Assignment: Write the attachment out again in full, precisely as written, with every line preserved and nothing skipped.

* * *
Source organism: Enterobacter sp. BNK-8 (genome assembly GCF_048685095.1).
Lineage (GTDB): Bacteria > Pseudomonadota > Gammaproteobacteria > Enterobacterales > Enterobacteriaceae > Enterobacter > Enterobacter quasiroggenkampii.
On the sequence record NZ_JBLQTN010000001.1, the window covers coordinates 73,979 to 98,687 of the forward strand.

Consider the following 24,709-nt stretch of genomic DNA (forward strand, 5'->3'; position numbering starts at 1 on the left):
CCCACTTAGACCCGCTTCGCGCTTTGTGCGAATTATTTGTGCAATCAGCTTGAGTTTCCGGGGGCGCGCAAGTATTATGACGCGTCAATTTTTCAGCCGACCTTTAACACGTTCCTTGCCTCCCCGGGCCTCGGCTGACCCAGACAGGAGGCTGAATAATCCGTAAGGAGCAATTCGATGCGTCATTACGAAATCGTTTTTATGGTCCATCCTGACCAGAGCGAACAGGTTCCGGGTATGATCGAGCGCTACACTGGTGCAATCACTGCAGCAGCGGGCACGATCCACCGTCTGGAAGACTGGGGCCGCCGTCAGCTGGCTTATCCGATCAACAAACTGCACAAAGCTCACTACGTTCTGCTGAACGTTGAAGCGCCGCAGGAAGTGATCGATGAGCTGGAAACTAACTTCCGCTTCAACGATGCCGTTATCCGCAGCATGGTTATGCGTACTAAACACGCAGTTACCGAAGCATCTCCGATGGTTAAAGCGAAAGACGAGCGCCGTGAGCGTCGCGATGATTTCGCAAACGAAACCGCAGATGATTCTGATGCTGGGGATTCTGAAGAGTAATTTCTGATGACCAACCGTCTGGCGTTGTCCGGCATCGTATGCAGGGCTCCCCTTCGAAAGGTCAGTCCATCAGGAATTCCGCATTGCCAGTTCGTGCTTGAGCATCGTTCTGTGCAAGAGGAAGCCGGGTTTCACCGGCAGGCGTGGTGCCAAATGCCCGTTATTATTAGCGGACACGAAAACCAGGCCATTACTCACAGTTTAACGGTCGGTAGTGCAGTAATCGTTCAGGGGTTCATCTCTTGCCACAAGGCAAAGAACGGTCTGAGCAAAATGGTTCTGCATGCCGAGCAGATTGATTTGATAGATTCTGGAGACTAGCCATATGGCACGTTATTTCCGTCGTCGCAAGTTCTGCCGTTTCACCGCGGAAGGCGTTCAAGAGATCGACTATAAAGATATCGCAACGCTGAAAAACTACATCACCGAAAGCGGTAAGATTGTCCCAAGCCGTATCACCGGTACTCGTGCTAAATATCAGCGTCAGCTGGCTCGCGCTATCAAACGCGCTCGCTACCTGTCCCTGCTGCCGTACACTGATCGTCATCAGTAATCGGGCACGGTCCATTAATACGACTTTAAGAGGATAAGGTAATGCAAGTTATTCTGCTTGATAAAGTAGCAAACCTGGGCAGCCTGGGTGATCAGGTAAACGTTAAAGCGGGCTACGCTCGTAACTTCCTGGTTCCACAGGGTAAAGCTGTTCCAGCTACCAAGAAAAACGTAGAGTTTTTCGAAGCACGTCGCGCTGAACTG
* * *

Source organism: Enterobacter sp. BNK-8 (genome assembly GCF_048685095.1).
Lineage (GTDB): Bacteria > Pseudomonadota > Gammaproteobacteria > Enterobacterales > Enterobacteriaceae > Enterobacter > Enterobacter quasiroggenkampii.
On the sequence record NZ_JBLQTN010000001.1, the window covers coordinates 73,979 to 98,687 of the forward strand.

Consider the following 24,709-nt stretch of genomic DNA (forward strand, 5'->3'; position numbering starts at 1 on the left):
CCCACTTAGACCCGCTTCGCGCTTTGTGCGAATTATTTGTGCAATCAGCTTGAGTTTCCGGGGGCGCGCAAGTATTATGACGCGTCAATTTTTCAGCCGACCTTTAACACGTTCCTTGCCTCCCCGGGCCTCGGCTGACCCAGACAGGAGGCTGAATAATCCGTAAGGAGCAATTCGATGCGTCATTACGAAATCGTTTTTATGGTCCATCCTGACCAGAGCGAACAGGTTCCGGGTATGATCGAGCGCTACACTGGTGCAATCACTGCAGCAGCGGGCACGATCCACCGTCTGGAAGACTGGGGCCGCCGTCAGCTGGCTTATCCGATCAACAAACTGCACAAAGCTCACTACGTTCTGCTGAACGTTGAAGCGCCGCAGGAAGTGATCGATGAGCTGGAAACTAACTTCCGCTTCAACGATGCCGTTATCCGCAGCATGGTTATGCGTACTAAACACGCAGTTACCGAAGCATCTCCGATGGTTAAAGCGAAAGACGAGCGCCGTGAGCGTCGCGATGATTTCGCAAACGAAACCGCAGATGATTCTGATGCTGGGGATTCTGAAGAGTAATTTCTGATGACCAACCGTCTGGCGTTGTCCGGCATCGTATGCAGGGCTCCCCTTCGAAAGGTCAGTCCATCAGGAATTCCGCATTGCCAGTTCGTGCTTGAGCATCGTTCTGTGCAAGAGGAAGCCGGGTTTCACCGGCAGGCGTGGTGCCAAATGCCCGTTATTATTAGCGGACACGAAAACCAGGCCATTACTCACAGTTTAACGGTCGGTAGTGCAGTAATCGTTCAGGGGTTCATCTCTTGCCACAAGGCAAAGAACGGTCTGAGCAAAATGGTTCTGCATGCCGAGCAGATTGATTTGATAGATTCTGGAGACTAGCCATATGGCACGTTATTTCCGTCGTCGCAAGTTCTGCCGTTTCACCGCGGAAGGCGTTCAAGAGATCGACTATAAAGATATCGCAACGCTGAAAAACTACATCACCGAAAGCGGTAAGATTGTCCCAAGCCGTATCACCGGTACTCGTGCTAAATATCAGCGTCAGCTGGCTCGCGCTATCAAACGCGCTCGCTACCTGTCCCTGCTGCCGTACACTGATCGTCATCAGTAATCGGGCACGGTCCATTAATACGACTTTAAGAGGATAAGGTAATGCAAGTTATTCTGCTTGATAAAGTAGCAAACCTGGGCAGCCTGGGTGATCAGGTAAACGTTAAAGCGGGCTACGCTCGTAACTTCCTGGTTCCACAGGGTAAAGCTGTTCCAGCTACCAAGAAAAACGTAGAGTTTTTCGAAGCACGTCGCGCTGAACTG